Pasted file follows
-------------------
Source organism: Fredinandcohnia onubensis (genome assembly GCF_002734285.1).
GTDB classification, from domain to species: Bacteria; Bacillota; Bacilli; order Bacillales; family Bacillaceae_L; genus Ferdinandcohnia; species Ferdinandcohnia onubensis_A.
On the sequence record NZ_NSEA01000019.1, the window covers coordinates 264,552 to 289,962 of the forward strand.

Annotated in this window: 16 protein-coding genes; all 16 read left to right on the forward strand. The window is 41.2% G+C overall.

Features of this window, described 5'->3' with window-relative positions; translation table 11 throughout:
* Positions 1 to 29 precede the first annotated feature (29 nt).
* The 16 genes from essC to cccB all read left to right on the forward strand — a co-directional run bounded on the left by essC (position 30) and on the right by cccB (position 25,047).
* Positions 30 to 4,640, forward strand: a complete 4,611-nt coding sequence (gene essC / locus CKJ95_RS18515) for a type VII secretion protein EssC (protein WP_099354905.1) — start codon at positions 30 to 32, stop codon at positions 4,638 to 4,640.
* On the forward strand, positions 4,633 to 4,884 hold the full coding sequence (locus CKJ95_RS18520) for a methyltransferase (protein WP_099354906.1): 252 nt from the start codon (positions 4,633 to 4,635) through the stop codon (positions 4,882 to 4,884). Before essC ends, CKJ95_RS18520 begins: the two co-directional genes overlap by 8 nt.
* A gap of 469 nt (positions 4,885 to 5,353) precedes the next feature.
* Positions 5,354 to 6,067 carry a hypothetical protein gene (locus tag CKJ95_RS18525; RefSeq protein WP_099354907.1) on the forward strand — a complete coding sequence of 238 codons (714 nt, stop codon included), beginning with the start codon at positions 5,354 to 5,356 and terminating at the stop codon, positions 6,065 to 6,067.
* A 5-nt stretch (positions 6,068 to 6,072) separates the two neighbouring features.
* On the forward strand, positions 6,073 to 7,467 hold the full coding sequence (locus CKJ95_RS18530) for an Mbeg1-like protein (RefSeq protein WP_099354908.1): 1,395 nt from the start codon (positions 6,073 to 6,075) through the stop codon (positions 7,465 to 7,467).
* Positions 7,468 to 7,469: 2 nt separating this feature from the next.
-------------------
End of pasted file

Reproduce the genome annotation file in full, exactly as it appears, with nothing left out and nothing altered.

Source organism: Fredinandcohnia onubensis (genome assembly GCF_002734285.1).
GTDB classification, from domain to species: Bacteria; Bacillota; Bacilli; order Bacillales; family Bacillaceae_L; genus Ferdinandcohnia; species Ferdinandcohnia onubensis_A.
On the sequence record NZ_NSEA01000019.1, the window covers coordinates 264,552 to 289,962 of the forward strand.

Annotated in this window: 16 protein-coding genes; all 16 read left to right on the forward strand. The window is 41.2% G+C overall.

Features of this window, described 5'->3' with window-relative positions; translation table 11 throughout:
* Positions 1 to 29 precede the first annotated feature (29 nt).
* The 16 genes from essC to cccB all read left to right on the forward strand — a co-directional run bounded on the left by essC (position 30) and on the right by cccB (position 25,047).
* Positions 30 to 4,640, forward strand: a complete 4,611-nt coding sequence (gene essC / locus CKJ95_RS18515) for a type VII secretion protein EssC (protein WP_099354905.1) — start codon at positions 30 to 32, stop codon at positions 4,638 to 4,640.
* On the forward strand, positions 4,633 to 4,884 hold the full coding sequence (locus CKJ95_RS18520) for a methyltransferase (protein WP_099354906.1): 252 nt from the start codon (positions 4,633 to 4,635) through the stop codon (positions 4,882 to 4,884). Before essC ends, CKJ95_RS18520 begins: the two co-directional genes overlap by 8 nt.
* A gap of 469 nt (positions 4,885 to 5,353) precedes the next feature.
* Positions 5,354 to 6,067 carry a hypothetical protein gene (locus tag CKJ95_RS18525; RefSeq protein WP_099354907.1) on the forward strand — a complete coding sequence of 238 codons (714 nt, stop codon included), beginning with the start codon at positions 5,354 to 5,356 and terminating at the stop codon, positions 6,065 to 6,067.
* A 5-nt stretch (positions 6,068 to 6,072) separates the two neighbouring features.
* On the forward strand, positions 6,073 to 7,467 hold the full coding sequence (locus CKJ95_RS18530) for an Mbeg1-like protein (RefSeq protein WP_099354908.1): 1,395 nt from the start codon (positions 6,073 to 6,075) through the stop codon (positions 7,465 to 7,467).
* Positions 7,468 to 7,469: 2 nt separating this feature from the next.